Employee involvement and empowerment are equally important factors that must not be ignored as well. Employees share their expertise when they are required to collaborate with others. One strategy is to allow employees to involve in their own job design and evaluation of their own jobs. By doing this, the employees are now more committed towards using their knowledge for the general good of the organization. Further, organizations must realize that when employees are empowered, they begin to think of the best ways of delivering best results in their jobs. This is especially true in today’s business environment where customer becomes the central focus. Many teams are now working directly with their customers to design products for them. If the teams are not empowered, they would have to seek for their superior’s approval before they could inform their customers. In such a case, time and resources are wasted. In a study by Chong (2005), the respondents cited that their employers have given limited authority to them. The employees found it time and resource wasting when they are not allowed to make meaningful decisions on behalf of their organizations and customers.

To the very best extent, the top management must eliminate whatever constraints faced by the organization when implementing a knowledge management program. Chong (2005) found in his study that many respondents cited lack of budget and incentives as barriers to successful implementation of knowledge management in their organizations. These respondents claimed that their organizations cannot afford to hire a CKO due to financial standings. In many occasions, the respondents claimed that the senior managers do not “walk their talk”. If this happens, then these organizations will never being able to implement knowledge management successfully. Perhaps these organizations should first train a few of its employees from different departments on knowledge management, and assign them to their respective departments to sell the idea of knowledge management, while a senior manager is seconded to perform the CKO’s job. In this case, the employees are assured of the top management commitment to knowledge management.

Another important factor is the information systems infrastructure. There is a misconception that it is costly to develop or buy a knowledge management system. This might be one of the reasons why many top managers were reluctant to develop a knowledge management program. Organizations must understand that there is no silver bullet in knowledge management systems, i.e. what worked in one company may not work for another. Further, organizations can make use of the technologies they currently have, rather than buying the entire system which might not fit the company, as elucidated by Tiwana (2000). A team comprises of IT personnels and other related personnels can be formed to look at what are the requirements of the company, and then look at what are the technologies available that can be combined into the system. It is worth remembering that information systems is just an enabler to knowledge management. As mentioned by King (1996), successful deployment of knowledge management requires an organization to think in terms of applications and how people use applications; not systems and software. It is not the technology itself that induces knowledge sharing, but rather a separate motivation to share knowledge (Hendriks, 1999).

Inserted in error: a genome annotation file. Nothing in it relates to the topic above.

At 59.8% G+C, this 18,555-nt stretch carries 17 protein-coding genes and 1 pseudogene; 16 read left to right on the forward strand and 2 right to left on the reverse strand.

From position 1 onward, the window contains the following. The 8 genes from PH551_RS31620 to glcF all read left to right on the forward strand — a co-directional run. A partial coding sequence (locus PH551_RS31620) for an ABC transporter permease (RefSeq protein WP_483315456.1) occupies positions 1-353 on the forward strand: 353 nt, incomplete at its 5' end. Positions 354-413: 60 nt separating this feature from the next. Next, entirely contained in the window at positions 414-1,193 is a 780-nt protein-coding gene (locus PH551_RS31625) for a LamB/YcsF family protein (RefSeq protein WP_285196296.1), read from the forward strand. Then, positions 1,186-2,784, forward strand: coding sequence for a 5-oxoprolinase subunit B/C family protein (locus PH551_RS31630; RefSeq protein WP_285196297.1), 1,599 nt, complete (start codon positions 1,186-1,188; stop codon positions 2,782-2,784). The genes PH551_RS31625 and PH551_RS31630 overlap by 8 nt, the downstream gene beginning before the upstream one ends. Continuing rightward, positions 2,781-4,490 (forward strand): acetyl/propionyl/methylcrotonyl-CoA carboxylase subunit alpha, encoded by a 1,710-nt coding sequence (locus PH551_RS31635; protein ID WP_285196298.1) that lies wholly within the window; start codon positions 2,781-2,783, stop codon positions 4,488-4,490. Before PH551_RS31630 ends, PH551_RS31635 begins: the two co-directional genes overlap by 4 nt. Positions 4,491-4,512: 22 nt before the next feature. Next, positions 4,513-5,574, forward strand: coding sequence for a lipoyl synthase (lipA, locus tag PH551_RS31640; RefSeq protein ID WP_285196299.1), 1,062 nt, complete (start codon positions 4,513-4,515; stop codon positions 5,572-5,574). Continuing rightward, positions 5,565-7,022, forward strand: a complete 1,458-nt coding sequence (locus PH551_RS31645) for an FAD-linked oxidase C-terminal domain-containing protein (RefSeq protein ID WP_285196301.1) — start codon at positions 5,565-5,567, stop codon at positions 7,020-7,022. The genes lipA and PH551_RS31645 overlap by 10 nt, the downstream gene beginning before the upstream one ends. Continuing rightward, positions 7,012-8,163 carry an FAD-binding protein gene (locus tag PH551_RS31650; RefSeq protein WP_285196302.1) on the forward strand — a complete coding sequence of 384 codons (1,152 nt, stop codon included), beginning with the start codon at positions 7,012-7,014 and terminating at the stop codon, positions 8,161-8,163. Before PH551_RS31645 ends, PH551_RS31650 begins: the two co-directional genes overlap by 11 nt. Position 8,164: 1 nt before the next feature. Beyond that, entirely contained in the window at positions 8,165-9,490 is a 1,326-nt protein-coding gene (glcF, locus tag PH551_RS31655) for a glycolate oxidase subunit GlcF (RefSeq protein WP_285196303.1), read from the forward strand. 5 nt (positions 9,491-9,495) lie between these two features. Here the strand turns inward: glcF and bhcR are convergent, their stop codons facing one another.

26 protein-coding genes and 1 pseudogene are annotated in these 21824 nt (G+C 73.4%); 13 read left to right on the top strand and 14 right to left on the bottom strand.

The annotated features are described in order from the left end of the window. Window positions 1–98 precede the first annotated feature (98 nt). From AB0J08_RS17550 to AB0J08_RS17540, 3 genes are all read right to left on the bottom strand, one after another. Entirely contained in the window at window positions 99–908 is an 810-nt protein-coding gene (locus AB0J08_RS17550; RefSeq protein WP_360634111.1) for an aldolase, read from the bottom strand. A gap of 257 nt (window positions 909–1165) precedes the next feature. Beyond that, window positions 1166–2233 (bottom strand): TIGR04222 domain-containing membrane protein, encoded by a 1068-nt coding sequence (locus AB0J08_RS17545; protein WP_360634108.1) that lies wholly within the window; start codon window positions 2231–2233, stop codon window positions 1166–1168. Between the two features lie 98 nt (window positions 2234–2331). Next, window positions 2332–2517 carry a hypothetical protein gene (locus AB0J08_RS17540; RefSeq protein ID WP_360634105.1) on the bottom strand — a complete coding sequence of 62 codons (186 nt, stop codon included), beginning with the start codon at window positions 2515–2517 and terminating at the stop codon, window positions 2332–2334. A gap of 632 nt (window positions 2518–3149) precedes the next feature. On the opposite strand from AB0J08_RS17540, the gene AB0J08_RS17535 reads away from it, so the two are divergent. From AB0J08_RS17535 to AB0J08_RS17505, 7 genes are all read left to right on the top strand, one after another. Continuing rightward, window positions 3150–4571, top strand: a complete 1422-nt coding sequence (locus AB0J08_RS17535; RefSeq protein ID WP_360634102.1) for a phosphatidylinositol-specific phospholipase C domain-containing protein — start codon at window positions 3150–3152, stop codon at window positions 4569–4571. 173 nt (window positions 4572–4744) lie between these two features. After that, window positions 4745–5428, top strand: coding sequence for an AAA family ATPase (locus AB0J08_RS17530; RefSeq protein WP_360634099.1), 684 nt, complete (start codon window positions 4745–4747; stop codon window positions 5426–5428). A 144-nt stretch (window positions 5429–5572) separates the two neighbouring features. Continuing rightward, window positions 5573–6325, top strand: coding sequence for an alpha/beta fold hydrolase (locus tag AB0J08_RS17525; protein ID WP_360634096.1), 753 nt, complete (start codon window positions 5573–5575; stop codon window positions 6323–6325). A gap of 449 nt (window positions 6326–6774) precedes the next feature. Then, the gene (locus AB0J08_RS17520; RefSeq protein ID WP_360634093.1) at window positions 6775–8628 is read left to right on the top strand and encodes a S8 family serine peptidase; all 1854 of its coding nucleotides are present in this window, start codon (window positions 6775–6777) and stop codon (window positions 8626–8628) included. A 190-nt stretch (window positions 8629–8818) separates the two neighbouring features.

The next critical factor would be benchmarking. One interesting notion by O’Dell (1996) is that an organization should start the benchmarking process from within before looking outside. This is because there are usually existing best practices within different parts of the same company. Companies waste time and money solving the same problems repeatedly that have been solved in other offices or locations of the same company (O’Dell & Grayson, 1998). This is where the knowledge management system should play its role. Employees must be encouraged to search within the system before they look for external information. A company prospers when employees are able to build knowledge on knowledge, resulted in wisdom (Drucker, 1999). However, it is worth remembering that benchmark will only provide a short-term competitive advantage to the benchmarking organization. It should be treated as a guideline for the organization to search for improvements or breakthroughs, through the innovative and creative capacity of the organizational members.